There's two basic approaches:
you host a scripting language like Lua in your game, and you have your game's "computer" be "programmed" in Lua. Simulating this computer is simply running the user's Lua scripts after setting up a Lua environment that contains the variables and other state you want your computer to represent.
you do the same thing as above, except instead of using Lua you invent your own language or abstraction around a language (such as by placing blocks with certain functionality in the world which interact with blocks nearby them, as in Minecraft).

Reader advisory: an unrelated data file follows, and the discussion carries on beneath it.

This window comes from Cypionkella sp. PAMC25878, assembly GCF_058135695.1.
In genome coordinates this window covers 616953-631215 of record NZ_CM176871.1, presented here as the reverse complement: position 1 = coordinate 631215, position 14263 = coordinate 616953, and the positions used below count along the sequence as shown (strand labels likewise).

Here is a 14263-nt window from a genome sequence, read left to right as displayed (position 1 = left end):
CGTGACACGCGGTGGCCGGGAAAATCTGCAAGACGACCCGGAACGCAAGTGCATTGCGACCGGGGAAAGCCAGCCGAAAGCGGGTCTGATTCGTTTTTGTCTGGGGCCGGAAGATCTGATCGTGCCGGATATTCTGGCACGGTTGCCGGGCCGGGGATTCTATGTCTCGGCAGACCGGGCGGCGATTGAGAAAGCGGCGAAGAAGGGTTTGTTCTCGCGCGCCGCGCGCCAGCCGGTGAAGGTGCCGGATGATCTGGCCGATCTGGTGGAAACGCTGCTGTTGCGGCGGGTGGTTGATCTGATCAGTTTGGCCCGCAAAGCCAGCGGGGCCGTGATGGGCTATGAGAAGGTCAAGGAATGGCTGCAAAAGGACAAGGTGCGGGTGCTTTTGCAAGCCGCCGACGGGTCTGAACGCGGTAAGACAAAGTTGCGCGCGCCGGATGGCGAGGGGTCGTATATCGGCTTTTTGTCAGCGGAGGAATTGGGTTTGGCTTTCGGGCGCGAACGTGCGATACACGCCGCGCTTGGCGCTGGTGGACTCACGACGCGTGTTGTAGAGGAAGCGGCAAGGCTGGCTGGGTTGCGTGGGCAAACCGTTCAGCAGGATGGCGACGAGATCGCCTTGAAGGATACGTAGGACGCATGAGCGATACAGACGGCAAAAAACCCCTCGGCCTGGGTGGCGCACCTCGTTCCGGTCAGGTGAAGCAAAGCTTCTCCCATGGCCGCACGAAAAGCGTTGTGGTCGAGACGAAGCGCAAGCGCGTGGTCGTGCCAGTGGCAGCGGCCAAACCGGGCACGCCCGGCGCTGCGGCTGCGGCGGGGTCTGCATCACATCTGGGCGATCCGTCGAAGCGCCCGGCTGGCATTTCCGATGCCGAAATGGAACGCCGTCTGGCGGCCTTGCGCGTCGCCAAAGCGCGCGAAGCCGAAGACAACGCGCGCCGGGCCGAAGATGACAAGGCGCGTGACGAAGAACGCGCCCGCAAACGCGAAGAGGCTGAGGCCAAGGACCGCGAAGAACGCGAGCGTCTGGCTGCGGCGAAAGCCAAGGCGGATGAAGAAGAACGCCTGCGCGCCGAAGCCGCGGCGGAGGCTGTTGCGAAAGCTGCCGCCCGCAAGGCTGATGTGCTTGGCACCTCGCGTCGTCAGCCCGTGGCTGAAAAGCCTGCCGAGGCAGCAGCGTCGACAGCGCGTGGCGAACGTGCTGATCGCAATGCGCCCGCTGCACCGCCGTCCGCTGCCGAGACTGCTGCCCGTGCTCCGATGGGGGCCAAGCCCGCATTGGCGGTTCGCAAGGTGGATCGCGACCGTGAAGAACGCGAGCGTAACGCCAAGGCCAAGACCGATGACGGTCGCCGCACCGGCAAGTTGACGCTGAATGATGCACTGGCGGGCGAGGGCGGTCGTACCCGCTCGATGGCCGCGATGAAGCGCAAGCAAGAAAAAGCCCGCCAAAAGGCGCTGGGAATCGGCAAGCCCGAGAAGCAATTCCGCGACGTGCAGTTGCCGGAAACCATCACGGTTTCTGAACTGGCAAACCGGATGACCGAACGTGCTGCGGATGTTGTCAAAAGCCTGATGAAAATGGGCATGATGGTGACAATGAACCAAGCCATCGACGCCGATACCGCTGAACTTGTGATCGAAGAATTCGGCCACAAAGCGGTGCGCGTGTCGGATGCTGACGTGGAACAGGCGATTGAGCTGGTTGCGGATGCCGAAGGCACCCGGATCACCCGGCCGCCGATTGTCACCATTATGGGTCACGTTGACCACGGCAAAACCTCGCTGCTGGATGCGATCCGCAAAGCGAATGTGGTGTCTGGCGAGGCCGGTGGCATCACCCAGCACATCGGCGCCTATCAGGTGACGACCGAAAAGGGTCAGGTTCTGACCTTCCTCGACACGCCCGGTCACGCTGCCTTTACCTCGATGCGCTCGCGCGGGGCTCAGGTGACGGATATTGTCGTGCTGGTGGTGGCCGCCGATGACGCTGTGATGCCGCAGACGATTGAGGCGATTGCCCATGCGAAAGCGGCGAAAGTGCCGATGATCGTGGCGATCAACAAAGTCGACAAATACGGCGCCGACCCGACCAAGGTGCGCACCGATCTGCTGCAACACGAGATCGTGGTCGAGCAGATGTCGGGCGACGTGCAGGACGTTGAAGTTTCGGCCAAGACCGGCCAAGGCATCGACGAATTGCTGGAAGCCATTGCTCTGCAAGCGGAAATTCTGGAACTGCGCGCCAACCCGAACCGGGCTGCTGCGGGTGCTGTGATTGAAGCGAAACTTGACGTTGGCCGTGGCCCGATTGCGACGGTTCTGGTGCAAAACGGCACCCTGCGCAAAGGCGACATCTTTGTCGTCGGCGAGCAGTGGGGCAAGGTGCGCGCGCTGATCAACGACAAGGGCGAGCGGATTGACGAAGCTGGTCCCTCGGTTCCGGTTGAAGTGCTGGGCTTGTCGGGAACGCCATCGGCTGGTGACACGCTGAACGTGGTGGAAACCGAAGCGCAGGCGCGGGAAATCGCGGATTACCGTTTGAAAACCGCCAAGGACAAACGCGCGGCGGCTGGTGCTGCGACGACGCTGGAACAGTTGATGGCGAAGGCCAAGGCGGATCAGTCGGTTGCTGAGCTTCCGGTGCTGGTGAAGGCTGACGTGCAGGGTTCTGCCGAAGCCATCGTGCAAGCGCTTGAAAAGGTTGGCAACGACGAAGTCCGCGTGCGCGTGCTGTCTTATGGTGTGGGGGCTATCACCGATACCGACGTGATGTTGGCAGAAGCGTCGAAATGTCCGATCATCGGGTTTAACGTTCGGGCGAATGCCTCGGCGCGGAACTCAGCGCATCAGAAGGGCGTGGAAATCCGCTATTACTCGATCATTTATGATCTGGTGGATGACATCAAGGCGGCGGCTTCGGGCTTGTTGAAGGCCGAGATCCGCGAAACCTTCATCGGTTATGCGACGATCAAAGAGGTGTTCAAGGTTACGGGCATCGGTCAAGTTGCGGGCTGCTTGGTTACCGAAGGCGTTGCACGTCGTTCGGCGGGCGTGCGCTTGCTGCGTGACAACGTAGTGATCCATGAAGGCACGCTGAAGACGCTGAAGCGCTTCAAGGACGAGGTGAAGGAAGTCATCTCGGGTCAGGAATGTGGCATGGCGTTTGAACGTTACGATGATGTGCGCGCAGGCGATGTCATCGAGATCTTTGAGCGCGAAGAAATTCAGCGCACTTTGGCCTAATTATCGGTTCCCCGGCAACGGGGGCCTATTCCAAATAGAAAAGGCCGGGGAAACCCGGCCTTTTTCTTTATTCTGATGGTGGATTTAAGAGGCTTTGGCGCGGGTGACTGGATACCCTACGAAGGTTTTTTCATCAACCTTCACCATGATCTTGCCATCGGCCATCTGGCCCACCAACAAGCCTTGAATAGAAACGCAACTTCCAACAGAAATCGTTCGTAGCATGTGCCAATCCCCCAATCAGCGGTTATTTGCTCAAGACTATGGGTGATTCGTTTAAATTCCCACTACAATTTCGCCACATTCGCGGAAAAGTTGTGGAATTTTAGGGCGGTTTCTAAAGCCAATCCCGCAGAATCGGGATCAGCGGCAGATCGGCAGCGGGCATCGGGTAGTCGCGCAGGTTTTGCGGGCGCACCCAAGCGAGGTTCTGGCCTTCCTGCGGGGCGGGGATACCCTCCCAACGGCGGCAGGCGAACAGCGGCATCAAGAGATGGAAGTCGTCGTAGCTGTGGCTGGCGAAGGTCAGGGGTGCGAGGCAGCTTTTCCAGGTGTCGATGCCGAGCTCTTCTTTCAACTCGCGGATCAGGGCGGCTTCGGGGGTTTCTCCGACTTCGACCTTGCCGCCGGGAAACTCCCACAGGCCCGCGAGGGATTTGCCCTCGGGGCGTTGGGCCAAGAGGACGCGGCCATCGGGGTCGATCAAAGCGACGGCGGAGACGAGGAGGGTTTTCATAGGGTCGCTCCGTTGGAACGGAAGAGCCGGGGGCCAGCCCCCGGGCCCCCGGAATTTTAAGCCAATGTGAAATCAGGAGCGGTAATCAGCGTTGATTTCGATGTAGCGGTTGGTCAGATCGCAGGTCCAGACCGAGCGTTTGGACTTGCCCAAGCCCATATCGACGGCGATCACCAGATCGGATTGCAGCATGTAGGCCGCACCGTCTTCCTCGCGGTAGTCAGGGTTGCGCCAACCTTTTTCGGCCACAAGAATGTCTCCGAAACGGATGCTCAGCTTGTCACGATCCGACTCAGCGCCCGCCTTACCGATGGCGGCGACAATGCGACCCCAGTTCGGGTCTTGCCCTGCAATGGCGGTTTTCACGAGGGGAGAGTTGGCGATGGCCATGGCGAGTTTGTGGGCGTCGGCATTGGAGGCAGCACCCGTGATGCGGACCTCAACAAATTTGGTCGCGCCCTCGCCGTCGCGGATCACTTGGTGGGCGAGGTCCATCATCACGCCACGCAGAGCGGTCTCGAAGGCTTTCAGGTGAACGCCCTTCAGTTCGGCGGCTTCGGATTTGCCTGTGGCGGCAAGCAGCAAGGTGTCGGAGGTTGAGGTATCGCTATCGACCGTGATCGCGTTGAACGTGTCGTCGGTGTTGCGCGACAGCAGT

Really they're basically the same thing, it comes down to how much you want the experience of programming the virtual computer to be like programming a real one or like interacting with your world. And also down to how much effort you want to put into it.
In both cases you need to design what a "computer" in your game looks like. Usually they're quite simple, things that have a small amount of memory and some very basic IO functions. In your game you set aside a block of memory in a variable and you call that your "computer"'s memory. Similarly you write a bunch of functions to manipulate that memory -- to get a value from it, to add a value to it, to print it to the screen, et cetera -- and you hook them up in some fashion to the rest of your gameplay via whatever interface is appropriate for your game design.